A police officer who phoned a Johnstone criminal he was due to arrest and told her to "take a walk" so she wouldn't be in when he went to her door has been cleared of all wrongdoing.

Police Constable Gordon Henry was sent to arrest Lynn Pearson - who has since passed away - on six warrants for unpaid fines totaling £375.

But PC Henry called her home phone number from his police radio and said: "You might want to go for a walk.

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"Do you want to go for a walk or do you want to go to jail? We'll be there shortly."

PC Henry, and PC Brian Kelly, were tasked to attend Pearson's home in Graham Street, Johnstone, on December 4, 2015, to arrest her.

PC Henry phoned her home, told her they would be there in 30 minutes and that there were warrants for her arrest - saying she should leave so she wouldn't be in when he arrived.

Henry, 42, went on trial at Paisley Sheriff Court, accused of breaking Section 22(3) of the Police and Fire Reform (Scotland) Act 2012.

Prosecutors claimed he "did neglect or violate" his duty when "required to serve and execute a warrant" and "did telephone the said Lynn Pearson and warn her that you were on your way to said address for the purpose of executing said warrants and did invite her to 'take a walk' and induce her to leave said address to avoid apprehension in respect of said warrants."  

A recording of the phone call was played to the court and, in it, PC Henry could also be heard telling Lynn Pearson her brother had called the police saying he wanted her removed from the house - after she said Thomas was asleep in bed.

He denied neglect of duty, claiming he was using his discretion and experience following his 21-year-long police career to try and diffuse a "potential disturbance" between Pearson and her brother Thomas, who has also passed away, knowing they were both drinkers and violent.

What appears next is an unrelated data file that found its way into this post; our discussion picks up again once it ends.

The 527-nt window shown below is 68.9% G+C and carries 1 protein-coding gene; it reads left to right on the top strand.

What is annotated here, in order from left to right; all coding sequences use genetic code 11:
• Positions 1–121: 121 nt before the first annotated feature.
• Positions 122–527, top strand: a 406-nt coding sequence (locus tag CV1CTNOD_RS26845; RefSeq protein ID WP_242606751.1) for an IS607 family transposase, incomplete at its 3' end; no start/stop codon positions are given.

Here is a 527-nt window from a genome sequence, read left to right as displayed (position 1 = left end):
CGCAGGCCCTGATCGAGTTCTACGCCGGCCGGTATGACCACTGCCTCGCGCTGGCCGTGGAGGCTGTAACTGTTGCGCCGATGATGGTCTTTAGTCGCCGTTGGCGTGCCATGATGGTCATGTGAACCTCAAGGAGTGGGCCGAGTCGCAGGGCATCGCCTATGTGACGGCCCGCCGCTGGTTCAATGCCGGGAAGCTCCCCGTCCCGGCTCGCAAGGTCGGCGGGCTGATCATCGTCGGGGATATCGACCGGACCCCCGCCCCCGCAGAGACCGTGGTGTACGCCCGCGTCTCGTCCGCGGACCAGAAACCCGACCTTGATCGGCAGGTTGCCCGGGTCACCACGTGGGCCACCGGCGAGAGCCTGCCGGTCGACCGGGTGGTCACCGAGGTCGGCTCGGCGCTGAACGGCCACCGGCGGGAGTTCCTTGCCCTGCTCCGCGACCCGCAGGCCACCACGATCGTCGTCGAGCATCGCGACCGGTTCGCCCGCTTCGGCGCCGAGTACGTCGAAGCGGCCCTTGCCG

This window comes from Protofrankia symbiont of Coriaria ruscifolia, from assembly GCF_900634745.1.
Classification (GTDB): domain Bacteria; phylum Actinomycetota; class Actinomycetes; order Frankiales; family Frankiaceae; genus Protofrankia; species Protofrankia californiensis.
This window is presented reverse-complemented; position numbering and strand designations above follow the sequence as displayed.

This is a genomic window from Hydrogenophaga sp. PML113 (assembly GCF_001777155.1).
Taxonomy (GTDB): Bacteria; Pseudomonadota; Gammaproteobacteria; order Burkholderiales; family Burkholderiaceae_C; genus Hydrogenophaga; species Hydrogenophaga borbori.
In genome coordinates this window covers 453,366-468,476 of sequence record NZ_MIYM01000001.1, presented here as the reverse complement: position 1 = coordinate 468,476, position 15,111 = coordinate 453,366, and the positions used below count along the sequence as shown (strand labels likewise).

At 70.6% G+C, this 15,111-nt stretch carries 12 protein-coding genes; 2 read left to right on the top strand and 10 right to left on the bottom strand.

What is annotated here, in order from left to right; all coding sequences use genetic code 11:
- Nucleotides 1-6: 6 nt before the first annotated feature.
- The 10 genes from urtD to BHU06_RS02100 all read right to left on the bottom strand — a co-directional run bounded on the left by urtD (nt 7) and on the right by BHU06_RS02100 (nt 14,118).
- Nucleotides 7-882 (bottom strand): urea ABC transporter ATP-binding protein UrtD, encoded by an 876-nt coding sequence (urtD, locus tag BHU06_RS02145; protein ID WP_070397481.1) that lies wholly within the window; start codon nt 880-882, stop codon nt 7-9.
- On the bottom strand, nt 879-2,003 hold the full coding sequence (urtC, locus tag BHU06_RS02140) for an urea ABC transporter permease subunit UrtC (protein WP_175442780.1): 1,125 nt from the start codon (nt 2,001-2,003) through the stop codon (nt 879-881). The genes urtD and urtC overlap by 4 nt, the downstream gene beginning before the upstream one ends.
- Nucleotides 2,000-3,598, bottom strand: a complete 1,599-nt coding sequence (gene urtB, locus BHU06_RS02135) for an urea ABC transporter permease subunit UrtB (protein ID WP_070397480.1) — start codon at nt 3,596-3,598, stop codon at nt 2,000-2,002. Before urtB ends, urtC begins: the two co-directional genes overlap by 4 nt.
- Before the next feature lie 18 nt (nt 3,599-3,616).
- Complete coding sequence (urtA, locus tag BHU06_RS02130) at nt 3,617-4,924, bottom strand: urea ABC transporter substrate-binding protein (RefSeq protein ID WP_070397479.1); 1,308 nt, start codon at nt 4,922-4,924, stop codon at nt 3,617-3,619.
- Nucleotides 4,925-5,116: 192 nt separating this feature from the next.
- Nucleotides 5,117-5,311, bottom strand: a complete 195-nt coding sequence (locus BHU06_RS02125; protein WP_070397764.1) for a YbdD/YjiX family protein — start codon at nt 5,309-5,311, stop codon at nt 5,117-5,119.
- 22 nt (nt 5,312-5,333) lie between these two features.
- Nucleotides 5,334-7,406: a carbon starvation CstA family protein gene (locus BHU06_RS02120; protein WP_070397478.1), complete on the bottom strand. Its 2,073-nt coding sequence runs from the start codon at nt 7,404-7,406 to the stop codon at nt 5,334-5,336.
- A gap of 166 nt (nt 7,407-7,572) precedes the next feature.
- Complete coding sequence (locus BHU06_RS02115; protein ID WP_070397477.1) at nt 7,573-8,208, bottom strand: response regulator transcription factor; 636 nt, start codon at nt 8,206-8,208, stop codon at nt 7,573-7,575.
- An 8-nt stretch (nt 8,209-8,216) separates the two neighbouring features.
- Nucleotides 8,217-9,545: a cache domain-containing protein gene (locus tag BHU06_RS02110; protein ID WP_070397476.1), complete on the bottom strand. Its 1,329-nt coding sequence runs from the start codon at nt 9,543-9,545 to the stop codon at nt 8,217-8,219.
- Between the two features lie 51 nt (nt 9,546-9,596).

The Gazette: Gordon Henry leaving Paisley Sheriff Court last week  

PC Henry, who is now "on reduced duties" and is working in the Production Department at Paisley's Mill Street Police Office, gave evidence in his own defence, saying: "They were both known to be violent.

"It could've kicked off in the house.

"My intention was purely to get her out the house.

"I wanted to get her out of the house to diffuse any potential disturbance while I was on route to the call."

"It was 21 years of police experience.

"Sometimes you have to think ahead of the game.

"As a police officer sometimes you instantly make a decision on a course of action.

"You have to think on your feet all the time.

"I would've picked her up the next time I was on duty.

"He could've been lying with something in his back or a brick over his head - he could've been lying dead for all I know.

"This was a decision made based on previous dealings with both parties.

"The reason I exercised my discretion was to prevent a potential disturbance between two people I knew to be violent towards each other."

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Last week Sheriff James Spy found the charge against Henry, whose address was given on court papers as care of Police Scotland Professional Standards Department, at Dalmarnock Police Office, in Glasgow, not proven, saying he thought Henry was exercising his discretion and that couldn't be converted "in to a criminal act."

He added: "There was no evidence brought before the court of there being any benefit to the accused acting the way he did.

"He turned up at the house later and the call received [where he told her to 'take a walk'] was made from a landline registered to Police Scotland."